She was flushed. Her blue eyes sparkled because she was annoyed. She looked lovely. She made James Matthison Jones long to take her in his arms and hold and hug her, but he was a wise young man, and did not follow his inclination. He was tall as well as wise, and had a chunky kind of face and a look, even when he was serious, of drollery. Now he smiled at her.

“You’d rather cut off your hand than your hair,” he said.

“Oh, don’t talk such utter nonsense,” retorted Evelyn Day. “Sometimes I wonder what you have for a mind. The next man who calls me Goldilocks, I’ll—I’ll—”

“Goldilocks,” said Jimmy Jones, promptly. “It’s the loveliest hair I’ve ever seen, and I don’t care who calls you Goldilocks. I like to think that other people get a kick out of it, too.”

“I’m not surprised that you’re fond of hair,” said Evelyn, tartly. “You’ll be bald before you’re thirty.”

He was twenty-eight, and the prophecy was by no means baseless. He found his right hand smoothing over his bald patch. He did this for some time, while the laughter no longer lurked in but positively leapt out of his eyes.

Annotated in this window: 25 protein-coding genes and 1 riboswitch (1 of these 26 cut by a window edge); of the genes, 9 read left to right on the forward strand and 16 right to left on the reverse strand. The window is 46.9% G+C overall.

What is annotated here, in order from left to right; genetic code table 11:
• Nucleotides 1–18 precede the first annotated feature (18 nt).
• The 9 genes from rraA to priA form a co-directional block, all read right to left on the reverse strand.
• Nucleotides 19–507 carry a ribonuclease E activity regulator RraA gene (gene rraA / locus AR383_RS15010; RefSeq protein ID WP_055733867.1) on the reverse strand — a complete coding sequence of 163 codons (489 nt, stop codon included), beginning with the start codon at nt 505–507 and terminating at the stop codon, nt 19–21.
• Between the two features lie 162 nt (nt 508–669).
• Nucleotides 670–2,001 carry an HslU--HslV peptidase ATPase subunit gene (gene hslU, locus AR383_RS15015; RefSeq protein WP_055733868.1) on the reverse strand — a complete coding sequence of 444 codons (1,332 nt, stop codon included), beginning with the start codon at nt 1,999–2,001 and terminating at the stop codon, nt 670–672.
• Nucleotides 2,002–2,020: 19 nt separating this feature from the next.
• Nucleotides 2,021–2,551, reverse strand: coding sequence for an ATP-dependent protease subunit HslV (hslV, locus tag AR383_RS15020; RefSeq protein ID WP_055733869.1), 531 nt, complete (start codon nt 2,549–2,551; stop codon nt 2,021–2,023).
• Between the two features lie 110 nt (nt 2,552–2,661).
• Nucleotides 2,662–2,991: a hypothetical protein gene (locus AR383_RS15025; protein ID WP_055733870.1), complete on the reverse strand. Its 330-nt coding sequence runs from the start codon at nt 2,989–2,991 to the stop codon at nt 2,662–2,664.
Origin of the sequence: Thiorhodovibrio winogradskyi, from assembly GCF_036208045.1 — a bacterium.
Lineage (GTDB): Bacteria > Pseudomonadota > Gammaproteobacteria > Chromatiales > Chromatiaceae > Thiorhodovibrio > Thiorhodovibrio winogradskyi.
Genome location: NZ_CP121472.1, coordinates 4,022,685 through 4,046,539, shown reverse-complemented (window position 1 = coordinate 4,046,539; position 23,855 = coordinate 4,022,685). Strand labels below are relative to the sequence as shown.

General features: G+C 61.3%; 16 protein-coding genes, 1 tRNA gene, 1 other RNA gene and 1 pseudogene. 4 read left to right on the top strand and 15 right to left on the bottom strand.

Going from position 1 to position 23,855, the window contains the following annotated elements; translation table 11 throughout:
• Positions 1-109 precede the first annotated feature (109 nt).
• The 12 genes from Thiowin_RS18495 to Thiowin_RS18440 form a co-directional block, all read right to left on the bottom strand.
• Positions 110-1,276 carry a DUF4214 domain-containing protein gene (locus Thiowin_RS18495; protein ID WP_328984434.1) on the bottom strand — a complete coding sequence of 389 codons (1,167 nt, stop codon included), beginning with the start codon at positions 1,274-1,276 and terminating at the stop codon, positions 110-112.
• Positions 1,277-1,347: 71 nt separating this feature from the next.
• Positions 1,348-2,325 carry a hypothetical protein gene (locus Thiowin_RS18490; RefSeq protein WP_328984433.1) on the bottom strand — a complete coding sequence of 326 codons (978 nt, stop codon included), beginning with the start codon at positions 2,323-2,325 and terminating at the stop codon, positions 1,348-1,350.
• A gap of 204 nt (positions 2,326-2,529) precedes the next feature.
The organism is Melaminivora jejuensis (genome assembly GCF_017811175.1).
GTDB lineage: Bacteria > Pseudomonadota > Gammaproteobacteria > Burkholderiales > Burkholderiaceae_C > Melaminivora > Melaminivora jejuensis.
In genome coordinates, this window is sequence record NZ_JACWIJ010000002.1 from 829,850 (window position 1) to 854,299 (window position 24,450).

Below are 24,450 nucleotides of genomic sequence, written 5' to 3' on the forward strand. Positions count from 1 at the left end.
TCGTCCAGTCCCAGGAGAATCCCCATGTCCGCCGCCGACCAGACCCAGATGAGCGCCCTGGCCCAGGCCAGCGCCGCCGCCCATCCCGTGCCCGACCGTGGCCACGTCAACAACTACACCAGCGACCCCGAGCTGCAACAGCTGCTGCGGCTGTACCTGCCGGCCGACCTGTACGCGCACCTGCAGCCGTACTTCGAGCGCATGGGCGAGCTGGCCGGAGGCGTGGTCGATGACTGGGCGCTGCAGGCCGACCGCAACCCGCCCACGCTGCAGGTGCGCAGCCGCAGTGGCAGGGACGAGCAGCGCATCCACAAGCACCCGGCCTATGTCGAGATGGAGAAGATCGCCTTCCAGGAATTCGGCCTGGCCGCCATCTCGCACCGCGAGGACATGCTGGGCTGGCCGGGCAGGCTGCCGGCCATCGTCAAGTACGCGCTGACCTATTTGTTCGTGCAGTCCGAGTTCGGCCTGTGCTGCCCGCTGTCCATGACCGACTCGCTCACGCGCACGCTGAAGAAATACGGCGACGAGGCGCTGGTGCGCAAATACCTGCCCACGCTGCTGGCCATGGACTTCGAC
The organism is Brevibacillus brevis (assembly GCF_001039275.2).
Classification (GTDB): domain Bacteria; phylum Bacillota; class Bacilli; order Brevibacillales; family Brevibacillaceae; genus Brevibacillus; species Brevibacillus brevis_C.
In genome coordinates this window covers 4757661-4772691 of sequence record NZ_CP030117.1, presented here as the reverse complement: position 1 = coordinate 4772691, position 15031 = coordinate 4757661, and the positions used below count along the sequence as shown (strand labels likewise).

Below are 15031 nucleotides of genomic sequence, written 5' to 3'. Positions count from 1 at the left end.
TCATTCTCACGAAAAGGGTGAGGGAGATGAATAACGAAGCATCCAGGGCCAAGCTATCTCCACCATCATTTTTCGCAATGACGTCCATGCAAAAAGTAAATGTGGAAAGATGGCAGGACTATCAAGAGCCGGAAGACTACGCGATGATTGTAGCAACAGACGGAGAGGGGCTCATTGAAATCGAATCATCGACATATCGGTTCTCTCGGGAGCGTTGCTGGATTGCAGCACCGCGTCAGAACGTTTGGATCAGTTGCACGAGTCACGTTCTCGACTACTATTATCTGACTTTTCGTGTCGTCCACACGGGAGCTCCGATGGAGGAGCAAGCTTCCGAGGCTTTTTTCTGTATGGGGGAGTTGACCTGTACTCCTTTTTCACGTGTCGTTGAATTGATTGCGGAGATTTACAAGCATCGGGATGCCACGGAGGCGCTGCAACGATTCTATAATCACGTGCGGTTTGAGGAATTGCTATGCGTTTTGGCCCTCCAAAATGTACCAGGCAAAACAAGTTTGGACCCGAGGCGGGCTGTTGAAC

“You’ve plenty for two,” he declared. “How about fixing a date before anyone can accuse me of marrying you for your hair?”

Her look of annoyance faded and the anger went out of her eyes, while she touched the back of his right hand very lightly. They were sitting at a table in the Embankment Gardens during a lunch time in late May, and the wallflowers and tulips, the forget-me-nots and the polyanthus made a wonderful show, the lunch-hour band was playing not far away, and London’s office workers were walking to and fro, only here and there was anyone in a hurry. All the seats along the paths were taken by people, young and old, eating sandwiches or fruit or chocolate. Behind them on the embankment proper the traffic was speeding, but there they seemed cut off from cars and river and the busy world.

“Jimmy,” Evelyn said, “I don’t want to hurt you, but I don’t think I’ll ever want to marry you. You know that really, don’t you?”

“You’ve suggested it before,” he conceded, and his smile didn’t fade, tut until you’re safely married off to your millionaire, I shall go on trying. The Joneses never give up.”

“You know very well I’m not interested in how much money—” Evelyn began, but he squeezed her hand and laughed, making her break off.

“Just my little joke,” he said, and finished his cup of tea. “Are you going for a stroll, or shopping?”